Women’s voices and contributions are critical for establishing lasting peace, organization’s leaders say.
Monday, January 11, 2016, Washington, DC – Afghan women negotiators must be included in all talks to negotiate a final peace agreement, Women for Women International said today, following international meetings to restart the Afghanistan peace process. During the talks between Afghanistan, Pakistan, China, and the United States, no women were present in the Afghan delegation.
War has taken a lot from Solange. Her husband and three of her children were all killed by rebels, and she was raped four times by armed men in her home village in the DRC.
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Migrant Crisis Fueled By Lack of Opportunity to Become Self-Sufficient and Rebuild
Thursday, September 3, 2015 (Washington, DC – The images of young Syrian refugees Aylan and Galip Kurdi being lifted out of the Turkish waters has captured global attention, humanizing in one powerful image the desperation caused by conflict and the shattered dream of building a new life.
Thousands of dresses fluttered from washing lines strung across the football pitch in Pristina, Kosovo on Friday as our staff and Kosovo Country Director Iliriana Gashi joined their country’s leaders and citizens at an art installation to raise awareness for survivors of sexual violence during the Kosovo War. The dresses, many of which were donated by survivors, transformed the stadium into a tribute and created a space for women to raise the power of their voices on an issue that for too long has been nearly silenced.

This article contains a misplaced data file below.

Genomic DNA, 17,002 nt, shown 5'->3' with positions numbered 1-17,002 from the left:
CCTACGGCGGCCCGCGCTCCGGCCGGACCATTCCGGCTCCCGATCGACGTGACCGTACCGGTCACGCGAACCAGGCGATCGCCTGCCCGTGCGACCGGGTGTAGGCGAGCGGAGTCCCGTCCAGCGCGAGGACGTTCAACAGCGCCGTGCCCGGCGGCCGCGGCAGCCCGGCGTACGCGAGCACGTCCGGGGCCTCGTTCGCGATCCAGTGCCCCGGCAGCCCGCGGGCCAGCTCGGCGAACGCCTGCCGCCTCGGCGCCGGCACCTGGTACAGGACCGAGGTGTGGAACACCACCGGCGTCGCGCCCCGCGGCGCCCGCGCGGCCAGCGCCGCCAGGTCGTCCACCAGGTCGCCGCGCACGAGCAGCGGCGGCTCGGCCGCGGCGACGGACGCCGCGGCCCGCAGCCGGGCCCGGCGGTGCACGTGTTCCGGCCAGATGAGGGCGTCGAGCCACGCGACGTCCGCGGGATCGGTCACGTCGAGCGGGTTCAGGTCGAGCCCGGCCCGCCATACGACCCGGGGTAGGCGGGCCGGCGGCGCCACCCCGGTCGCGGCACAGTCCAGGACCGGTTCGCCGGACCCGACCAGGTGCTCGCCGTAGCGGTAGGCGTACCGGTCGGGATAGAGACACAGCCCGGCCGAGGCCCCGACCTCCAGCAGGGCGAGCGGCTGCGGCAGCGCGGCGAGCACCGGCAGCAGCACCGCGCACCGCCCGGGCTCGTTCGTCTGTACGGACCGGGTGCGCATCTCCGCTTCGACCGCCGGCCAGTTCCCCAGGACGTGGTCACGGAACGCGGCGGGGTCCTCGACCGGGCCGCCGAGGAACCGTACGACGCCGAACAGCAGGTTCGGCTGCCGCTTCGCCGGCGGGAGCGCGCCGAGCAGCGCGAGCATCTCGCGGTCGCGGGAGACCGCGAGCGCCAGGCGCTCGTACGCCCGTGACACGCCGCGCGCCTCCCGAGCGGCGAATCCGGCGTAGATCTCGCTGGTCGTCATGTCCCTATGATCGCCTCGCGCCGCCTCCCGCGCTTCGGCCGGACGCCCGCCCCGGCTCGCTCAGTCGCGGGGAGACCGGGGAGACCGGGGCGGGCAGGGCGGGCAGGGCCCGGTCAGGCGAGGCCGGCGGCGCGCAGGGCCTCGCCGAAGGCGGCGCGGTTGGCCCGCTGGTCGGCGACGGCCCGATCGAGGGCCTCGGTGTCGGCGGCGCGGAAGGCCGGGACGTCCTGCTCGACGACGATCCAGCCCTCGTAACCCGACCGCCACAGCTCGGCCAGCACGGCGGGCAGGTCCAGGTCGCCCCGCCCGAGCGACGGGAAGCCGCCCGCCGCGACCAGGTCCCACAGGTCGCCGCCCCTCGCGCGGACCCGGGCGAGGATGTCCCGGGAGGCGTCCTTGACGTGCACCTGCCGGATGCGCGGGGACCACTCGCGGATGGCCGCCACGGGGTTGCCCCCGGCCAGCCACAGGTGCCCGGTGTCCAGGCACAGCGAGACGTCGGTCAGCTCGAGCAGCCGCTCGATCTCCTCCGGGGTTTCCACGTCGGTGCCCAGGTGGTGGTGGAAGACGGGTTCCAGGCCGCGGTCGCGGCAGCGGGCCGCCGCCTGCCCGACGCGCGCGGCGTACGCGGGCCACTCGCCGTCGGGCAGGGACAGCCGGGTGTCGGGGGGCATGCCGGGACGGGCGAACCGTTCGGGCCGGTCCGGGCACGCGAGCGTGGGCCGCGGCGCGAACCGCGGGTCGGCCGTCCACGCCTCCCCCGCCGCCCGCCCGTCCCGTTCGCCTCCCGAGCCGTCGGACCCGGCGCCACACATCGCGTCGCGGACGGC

“When a woman in our program has the courage to tell her Life Skills trainer ‘I have been raped,’ we refer her to Panzi Hospital,” explains WfWI – Democratic Republic of the Congo (DRC) Acting Country Director Gertrude Mudekereza.
Juba, 12 May 2014 – On 20 May 2014, the international community will convene in Oslo, Norway, to discuss how to address the humanitarian crisis in South Sudan. In just under five months since fighting erupted, the situation in South Sudan has deteriorated severely, causing 1.3 million people to flee from their homes, including an estimated 300,000 to neighboring countries. Over 4 million people, including over 2.5 million children, are extremely vulnerable to food insecurity, as people have been displaced from their sources of survival. This crisis is worsening on a daily basis.
Organization has helped over 3,000 women and is expanding its efforts to help provide agriculture opportunities and income generation Women for Women International announced today their continued support for the women of South Sudan, who have been deeply affected by ongoing violence and growing food insecurity, and for efforts to establish lasting peace in the war-torn region. Women for Women International’s Executive Director of Global Programs, Karen Sherman, said, “Women are victims of violence but they are also drivers of change.
Joint Effort Provides Opportunities for Economic Development in Local Neighborhoods
Landmark Women's Opportunity Centre opens for women rebuilding their lives after the trauma of the Kosovan War — 27 June
Women are set to make history on the 100th anniversary of International Women's Day by joining together on bridges across the world, and calling for urgent action in Afghanistan; described as 'one of the worst countries in the world to be a woman'.